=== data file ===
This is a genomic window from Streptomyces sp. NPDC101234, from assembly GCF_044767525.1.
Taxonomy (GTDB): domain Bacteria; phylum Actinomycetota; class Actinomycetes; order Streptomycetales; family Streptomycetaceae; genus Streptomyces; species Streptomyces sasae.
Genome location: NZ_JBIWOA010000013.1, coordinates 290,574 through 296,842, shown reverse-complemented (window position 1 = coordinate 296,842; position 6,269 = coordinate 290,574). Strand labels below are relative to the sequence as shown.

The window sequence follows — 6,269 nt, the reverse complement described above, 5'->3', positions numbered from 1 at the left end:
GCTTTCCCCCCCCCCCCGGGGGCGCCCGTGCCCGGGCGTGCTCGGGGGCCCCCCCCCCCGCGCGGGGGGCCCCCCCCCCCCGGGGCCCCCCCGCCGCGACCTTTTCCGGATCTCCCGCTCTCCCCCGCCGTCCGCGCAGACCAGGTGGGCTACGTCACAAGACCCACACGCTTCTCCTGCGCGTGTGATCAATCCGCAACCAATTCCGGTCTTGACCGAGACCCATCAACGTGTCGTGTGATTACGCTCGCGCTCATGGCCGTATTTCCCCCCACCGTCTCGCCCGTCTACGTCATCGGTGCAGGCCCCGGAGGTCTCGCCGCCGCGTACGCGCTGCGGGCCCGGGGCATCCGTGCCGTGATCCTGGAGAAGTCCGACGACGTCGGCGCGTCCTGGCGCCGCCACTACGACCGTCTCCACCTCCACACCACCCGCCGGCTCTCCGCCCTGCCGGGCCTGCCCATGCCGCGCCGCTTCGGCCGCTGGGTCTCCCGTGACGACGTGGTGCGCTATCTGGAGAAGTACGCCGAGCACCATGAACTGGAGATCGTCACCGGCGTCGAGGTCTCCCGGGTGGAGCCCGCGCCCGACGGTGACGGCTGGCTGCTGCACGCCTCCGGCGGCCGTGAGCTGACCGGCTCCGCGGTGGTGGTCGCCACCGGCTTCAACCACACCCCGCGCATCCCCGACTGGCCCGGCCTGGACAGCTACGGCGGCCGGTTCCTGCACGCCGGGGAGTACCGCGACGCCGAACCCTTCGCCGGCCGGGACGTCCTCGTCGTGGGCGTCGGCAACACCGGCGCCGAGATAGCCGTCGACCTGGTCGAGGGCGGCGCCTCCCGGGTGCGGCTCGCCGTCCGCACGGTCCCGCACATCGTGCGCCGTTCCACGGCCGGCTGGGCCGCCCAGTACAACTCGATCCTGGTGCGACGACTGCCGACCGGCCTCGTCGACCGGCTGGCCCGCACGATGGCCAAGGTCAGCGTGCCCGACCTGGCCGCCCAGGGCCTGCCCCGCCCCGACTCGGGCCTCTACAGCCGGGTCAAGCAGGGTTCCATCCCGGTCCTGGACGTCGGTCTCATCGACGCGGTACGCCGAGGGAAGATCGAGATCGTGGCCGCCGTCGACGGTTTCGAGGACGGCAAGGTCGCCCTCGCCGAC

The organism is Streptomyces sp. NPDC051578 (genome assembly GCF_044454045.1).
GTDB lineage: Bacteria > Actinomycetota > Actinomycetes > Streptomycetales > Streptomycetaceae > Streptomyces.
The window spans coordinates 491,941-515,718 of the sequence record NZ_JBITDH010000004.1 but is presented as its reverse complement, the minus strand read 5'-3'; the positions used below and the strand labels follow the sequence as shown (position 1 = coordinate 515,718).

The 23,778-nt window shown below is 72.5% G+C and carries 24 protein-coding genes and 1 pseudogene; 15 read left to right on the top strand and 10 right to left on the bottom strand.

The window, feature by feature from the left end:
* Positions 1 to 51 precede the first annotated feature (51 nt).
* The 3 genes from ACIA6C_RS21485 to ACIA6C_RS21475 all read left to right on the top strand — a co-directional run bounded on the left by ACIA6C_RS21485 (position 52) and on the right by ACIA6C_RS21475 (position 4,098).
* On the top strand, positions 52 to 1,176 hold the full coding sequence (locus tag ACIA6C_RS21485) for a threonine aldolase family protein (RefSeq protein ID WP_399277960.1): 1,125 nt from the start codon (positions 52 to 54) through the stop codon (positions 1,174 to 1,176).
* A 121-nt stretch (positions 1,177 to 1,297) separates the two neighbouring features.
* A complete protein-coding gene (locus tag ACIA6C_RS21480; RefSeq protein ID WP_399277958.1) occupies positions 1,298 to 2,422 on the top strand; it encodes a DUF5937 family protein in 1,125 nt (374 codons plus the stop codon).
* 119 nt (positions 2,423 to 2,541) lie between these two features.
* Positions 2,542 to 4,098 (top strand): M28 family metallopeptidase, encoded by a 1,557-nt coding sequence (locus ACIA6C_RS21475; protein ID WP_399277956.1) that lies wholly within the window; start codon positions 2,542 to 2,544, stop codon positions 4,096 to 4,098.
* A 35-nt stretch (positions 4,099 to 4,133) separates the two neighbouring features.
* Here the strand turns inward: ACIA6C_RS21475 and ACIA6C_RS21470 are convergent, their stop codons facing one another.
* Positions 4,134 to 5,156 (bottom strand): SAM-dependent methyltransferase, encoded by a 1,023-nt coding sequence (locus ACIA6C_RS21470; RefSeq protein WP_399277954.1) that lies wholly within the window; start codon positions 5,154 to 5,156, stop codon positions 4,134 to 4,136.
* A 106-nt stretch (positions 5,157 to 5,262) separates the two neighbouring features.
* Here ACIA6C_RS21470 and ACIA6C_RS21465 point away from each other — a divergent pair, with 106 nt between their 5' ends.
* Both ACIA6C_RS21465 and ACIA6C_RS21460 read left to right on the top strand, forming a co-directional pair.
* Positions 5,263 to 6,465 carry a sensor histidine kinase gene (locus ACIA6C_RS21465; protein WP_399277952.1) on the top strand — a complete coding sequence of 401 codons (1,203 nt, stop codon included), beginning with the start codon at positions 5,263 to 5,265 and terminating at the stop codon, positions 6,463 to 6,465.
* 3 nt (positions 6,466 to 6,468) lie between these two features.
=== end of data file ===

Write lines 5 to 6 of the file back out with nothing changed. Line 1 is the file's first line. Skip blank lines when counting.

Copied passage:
GCTTTCCCCCCCCCCCCGGGGGCGCCCGTGCCCGGGCGTGCTCGGGGGCCCCCCCCCCCGCGCGGGGGGCCCCCCCCCCCCGGGGCCCCCCCGCCGCGACCTTTTCCGGATCTCCCGCTCTCCCCCGCCGTCCGCGCAGACCAGGTGGGCTACGTCACAAGACCCACACGCTTCTCCTGCGCGTGTGATCAATCCGCAACCAATTCCGGTCTTGACCGAGACCCATCAACGTGTCGTGTGATTACGCTCGCGCTCATGGCCGTATTTCCCCCCACCGTCTCGCCCGTCTACGTCATCGGTGCAGGCCCCGGAGGTCTCGCCGCCGCGTACGCGCTGCGGGCCCGGGGCATCCGTGCCGTGATCCTGGAGAAGTCCGACGACGTCGGCGCGTCCTGGCGCCGCCACTACGACCGTCTCCACCTCCACACCACCCGCCGGCTCTCCGCCCTGCCGGGCCTGCCCATGCCGCGCCGCTTCGGCCGCTGGGTCTCCCGTGACGACGTGGTGCGCTATCTGGAGAAGTACGCCGAGCACCATGAACTGGAGATCGTCACCGGCGTCGAGGTCTCCCGGGTGGAGCCCGCGCCCGACGGTGACGGCTGGCTGCTGCACGCCTCCGGCGGCCGTGAGCTGACCGGCTCCGCGGTGGTGGTCGCCACCGGCTTCAACCACACCCCGCGCATCCCCGACTGGCCCGGCCTGGACAGCTACGGCGGCCGGTTCCTGCACGCCGGGGAGTACCGCGACGCCGAACCCTTCGCCGGCCGGGACGTCCTCGTCGTGGGCGTCGGCAACACCGGCGCCGAGATAGCCGTCGACCTGGTCGAGGGCGGCGCCTCCCGGGTGCGGCTCGCCGTCCGCACGGTCCCGCACATCGTGCGCCGTTCCACGGCCGGCTGGGCCGCCCAGTACAACTCGATCCTGGTGCGACGACTGCCGACCGGCCTCGTCGACCGGCTGGCCCGCACGATGGCCAAGGTCAGCGTGCCCGACCTGGCCGCCCAGGGCCTGCCCCGCCCCGACTCGGGCCTCTACAGCCGGGTCAAGCAGGGTTCCATCCCGGTCCTGGACGTCGGTCTCATCGACGCGGTACGCCGAGGGAAGATCGAGATCGTGGCCGCCGTCGACGGTTTCGAGGACGGCAAGGTCGCCCTCGCCGAC

The organism is Streptomyces sp. NPDC051578 (genome assembly GCF_044454045.1).